Piaget believed that our present knowledge has evolved over time. The desire to learn and know is built in from infancy. The basic concepts within our knowledge such as in mathematics and science have been constructed over generations. Each succeeding generation uses the basic concepts of the preceding generations, combining and altering them so new concepts emerge (Almy & Genishi, 1979). Piaget's theory provides a description of the processes of human developments that are involved from infancy to adult hood. Adults do not grasp a new set of ideas all at once, Piaget believes that we learn new information slowly by attaching the new information with meanings from prior experiences (Almy & Genishi, 1979).
The concept of cognitive structure in humans is central to Piaget's theory. Cognitive structures are patterns of physical or mental action that underlie specific acts of intelligence. These patterns correspond with stages of child development. Piaget based his theory on two biological tendencies: organisation and adaptation. Humans are designed to organise their experiences in to logical sets of meanings. Organisation defines how experiences are related to each other. The organisation of information and experiences makes the human thinking process more efficient. Adaptation is the tendency to adjust to the environment. It is the process by which humans match the original experience and the new experience and this may not fit together.
According to Piaget there are two processes at work in cognitive development: assimilation and accommodation. Cognitive growth is the result of the constant interweaving of assimilation and accommodation. Assimilation occurs when we modify or change new information to fit into our schemas (what we already know). It keeps the new information or experience and adds to what already exists in our minds. Accomodation is when we restructure of modify what we already know so that new information can fit in better. This results from problems posed by the environment and when our perceptions do not fit in with what we know or think.
Process of Cognitive Development(Huitt &Hummel, 1998). As a biologist, Piaget was interested in how an organism adapts to its environment (Piaget described as intelligence.) Behavior (adaptation to the environment) is controlled through mental organizations called schemes that the individual uses to represent the world and designate action. This adaptation is driven by a biological drive to obtain balance between schemes and the environment (equilibration).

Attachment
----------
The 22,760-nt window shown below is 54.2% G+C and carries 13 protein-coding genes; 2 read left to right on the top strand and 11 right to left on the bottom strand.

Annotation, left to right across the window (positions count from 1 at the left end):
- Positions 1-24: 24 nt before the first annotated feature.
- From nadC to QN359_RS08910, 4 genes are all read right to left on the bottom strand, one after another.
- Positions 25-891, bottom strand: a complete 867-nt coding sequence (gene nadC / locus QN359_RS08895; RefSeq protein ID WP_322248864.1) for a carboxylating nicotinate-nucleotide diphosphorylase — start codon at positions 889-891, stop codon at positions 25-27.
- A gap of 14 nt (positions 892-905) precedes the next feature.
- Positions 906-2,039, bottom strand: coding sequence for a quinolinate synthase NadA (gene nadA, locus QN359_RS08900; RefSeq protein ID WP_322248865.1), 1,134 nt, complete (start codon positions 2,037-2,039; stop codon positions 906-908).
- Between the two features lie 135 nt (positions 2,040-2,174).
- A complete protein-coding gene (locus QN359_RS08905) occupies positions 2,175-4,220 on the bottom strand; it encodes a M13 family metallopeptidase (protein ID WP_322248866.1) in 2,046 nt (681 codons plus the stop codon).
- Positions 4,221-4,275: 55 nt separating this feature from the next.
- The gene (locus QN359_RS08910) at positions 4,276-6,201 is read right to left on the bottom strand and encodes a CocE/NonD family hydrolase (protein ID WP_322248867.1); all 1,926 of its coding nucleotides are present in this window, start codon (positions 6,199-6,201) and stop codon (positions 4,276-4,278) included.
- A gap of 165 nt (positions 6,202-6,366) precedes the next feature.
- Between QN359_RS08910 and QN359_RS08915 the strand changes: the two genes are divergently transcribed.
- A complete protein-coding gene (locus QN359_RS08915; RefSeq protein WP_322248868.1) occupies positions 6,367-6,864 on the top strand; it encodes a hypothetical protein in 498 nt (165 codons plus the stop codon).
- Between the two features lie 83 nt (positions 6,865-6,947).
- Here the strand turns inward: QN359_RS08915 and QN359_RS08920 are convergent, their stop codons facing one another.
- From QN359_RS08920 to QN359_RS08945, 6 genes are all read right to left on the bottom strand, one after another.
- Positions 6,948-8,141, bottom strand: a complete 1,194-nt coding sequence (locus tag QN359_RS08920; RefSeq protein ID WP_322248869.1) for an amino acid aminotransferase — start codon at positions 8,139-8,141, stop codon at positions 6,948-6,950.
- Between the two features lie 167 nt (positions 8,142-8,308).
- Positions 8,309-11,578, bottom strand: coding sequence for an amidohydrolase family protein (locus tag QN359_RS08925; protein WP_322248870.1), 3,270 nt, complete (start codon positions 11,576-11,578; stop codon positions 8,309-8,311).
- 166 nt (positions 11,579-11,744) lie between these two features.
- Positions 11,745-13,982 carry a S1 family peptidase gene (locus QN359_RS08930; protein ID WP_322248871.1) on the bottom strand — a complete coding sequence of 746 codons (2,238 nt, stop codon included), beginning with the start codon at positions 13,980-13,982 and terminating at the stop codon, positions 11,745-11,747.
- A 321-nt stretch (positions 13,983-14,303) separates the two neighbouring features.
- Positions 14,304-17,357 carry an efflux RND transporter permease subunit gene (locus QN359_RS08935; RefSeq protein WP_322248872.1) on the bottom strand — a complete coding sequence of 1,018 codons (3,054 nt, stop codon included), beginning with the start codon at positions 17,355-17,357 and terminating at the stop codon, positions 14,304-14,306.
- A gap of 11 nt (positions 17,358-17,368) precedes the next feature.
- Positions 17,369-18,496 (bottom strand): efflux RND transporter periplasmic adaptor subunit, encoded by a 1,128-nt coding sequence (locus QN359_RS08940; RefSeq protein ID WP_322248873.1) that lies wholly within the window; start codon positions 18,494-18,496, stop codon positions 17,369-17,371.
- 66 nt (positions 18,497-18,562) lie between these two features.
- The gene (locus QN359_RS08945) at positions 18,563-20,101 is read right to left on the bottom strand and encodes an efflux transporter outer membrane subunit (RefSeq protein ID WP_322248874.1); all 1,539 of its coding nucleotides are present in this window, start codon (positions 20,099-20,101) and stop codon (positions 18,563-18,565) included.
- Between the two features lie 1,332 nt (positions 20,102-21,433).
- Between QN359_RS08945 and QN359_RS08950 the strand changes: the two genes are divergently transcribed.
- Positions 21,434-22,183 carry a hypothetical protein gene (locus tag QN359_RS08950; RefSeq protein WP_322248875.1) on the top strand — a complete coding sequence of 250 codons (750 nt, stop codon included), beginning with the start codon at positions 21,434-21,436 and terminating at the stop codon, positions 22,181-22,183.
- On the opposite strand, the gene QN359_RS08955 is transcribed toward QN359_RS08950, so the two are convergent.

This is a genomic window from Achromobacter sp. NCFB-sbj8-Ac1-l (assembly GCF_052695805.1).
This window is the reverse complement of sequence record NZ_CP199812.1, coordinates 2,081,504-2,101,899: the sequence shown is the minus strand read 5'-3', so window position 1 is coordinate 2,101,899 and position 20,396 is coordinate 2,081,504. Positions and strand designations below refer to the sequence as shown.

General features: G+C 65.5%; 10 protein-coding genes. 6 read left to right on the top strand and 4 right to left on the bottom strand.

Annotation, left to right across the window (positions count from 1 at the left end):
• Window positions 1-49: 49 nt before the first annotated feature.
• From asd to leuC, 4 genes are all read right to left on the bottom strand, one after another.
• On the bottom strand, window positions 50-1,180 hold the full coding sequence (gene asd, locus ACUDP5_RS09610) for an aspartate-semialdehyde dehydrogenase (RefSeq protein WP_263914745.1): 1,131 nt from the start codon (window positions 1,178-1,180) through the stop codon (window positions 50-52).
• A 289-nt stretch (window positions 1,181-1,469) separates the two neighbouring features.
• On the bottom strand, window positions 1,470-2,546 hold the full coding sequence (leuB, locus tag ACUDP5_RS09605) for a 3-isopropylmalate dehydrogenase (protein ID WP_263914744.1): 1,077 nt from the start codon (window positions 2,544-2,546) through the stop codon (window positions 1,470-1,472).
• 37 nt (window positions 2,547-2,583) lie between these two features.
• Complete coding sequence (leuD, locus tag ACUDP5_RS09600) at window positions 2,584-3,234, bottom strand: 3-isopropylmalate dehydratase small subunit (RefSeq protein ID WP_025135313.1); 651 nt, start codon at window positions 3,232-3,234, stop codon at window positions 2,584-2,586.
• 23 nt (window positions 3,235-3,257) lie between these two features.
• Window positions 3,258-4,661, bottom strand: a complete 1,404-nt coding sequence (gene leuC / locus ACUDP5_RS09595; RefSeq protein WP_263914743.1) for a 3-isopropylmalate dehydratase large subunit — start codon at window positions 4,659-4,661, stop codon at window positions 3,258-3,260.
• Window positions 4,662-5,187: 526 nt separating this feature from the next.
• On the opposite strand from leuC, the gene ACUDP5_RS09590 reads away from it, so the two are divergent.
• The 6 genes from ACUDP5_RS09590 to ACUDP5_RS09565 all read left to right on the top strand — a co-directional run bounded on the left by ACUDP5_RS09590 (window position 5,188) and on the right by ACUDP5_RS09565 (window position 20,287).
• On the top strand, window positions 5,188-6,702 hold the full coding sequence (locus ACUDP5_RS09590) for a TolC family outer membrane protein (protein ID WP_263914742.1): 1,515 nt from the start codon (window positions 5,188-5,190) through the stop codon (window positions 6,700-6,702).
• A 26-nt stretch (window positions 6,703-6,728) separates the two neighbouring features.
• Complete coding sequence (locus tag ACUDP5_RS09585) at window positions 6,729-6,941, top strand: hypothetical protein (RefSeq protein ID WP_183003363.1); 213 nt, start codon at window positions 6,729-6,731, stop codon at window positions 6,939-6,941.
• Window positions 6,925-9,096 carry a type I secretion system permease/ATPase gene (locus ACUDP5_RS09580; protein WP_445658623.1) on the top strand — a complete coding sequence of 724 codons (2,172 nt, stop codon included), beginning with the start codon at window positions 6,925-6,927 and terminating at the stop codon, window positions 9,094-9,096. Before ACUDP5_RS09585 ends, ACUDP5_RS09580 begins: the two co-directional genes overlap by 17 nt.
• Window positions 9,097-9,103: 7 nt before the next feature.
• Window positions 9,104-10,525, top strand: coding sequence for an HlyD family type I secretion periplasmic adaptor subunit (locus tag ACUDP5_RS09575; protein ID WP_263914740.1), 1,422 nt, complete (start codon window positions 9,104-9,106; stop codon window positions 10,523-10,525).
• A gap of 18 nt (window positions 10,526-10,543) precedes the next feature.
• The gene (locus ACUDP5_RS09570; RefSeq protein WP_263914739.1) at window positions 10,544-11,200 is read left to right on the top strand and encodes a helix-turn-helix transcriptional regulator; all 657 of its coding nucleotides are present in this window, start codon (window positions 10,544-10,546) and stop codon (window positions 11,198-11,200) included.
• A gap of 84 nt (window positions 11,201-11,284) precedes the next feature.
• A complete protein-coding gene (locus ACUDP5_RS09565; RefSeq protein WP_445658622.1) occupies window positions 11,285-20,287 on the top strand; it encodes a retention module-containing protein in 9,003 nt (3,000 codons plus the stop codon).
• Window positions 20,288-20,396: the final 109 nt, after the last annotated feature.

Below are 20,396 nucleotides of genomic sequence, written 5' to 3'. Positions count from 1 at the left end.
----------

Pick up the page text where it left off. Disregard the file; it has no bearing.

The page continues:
Piaget hypothesized that infants are born with schemes operating at birth that he called "reflexes." In other animals, these reflexes control behavior throughout life. However, in human beings as the infant uses these reflexes to adapt to the environment, these reflexes are quickly replaced with constructed schemes.
Piaget described two processes used by the individual in its attempt to adapt: assimilation and accomodation. Both of these processes are used thoughout life as the person increasingly adapts to the environment in a more complex manner.
Assimilation is the process of using or transforming the environment so that it can be placed in preexisting cognitive structures. Accomodation is the process of changing cognitive structures in order to accept something from the environment. Both processes are used simultaneously and alternately throughout life. An example of assimilation would be when an infant uses a sucking schema that was developed by sucking on a small bottle when attempting to suck on a larger bottle. An example of accomodation would be when the child needs to modify a sucking schema developed by sucking on a pacifier to one that would be successful for sucking on a bottle.
As schemes become increasingly more complex (i.e., responsible for more complex behaviors) they are termed structures. As one's structures become more complex, they are organized in a hierarchical manner (i.e., from general to specific).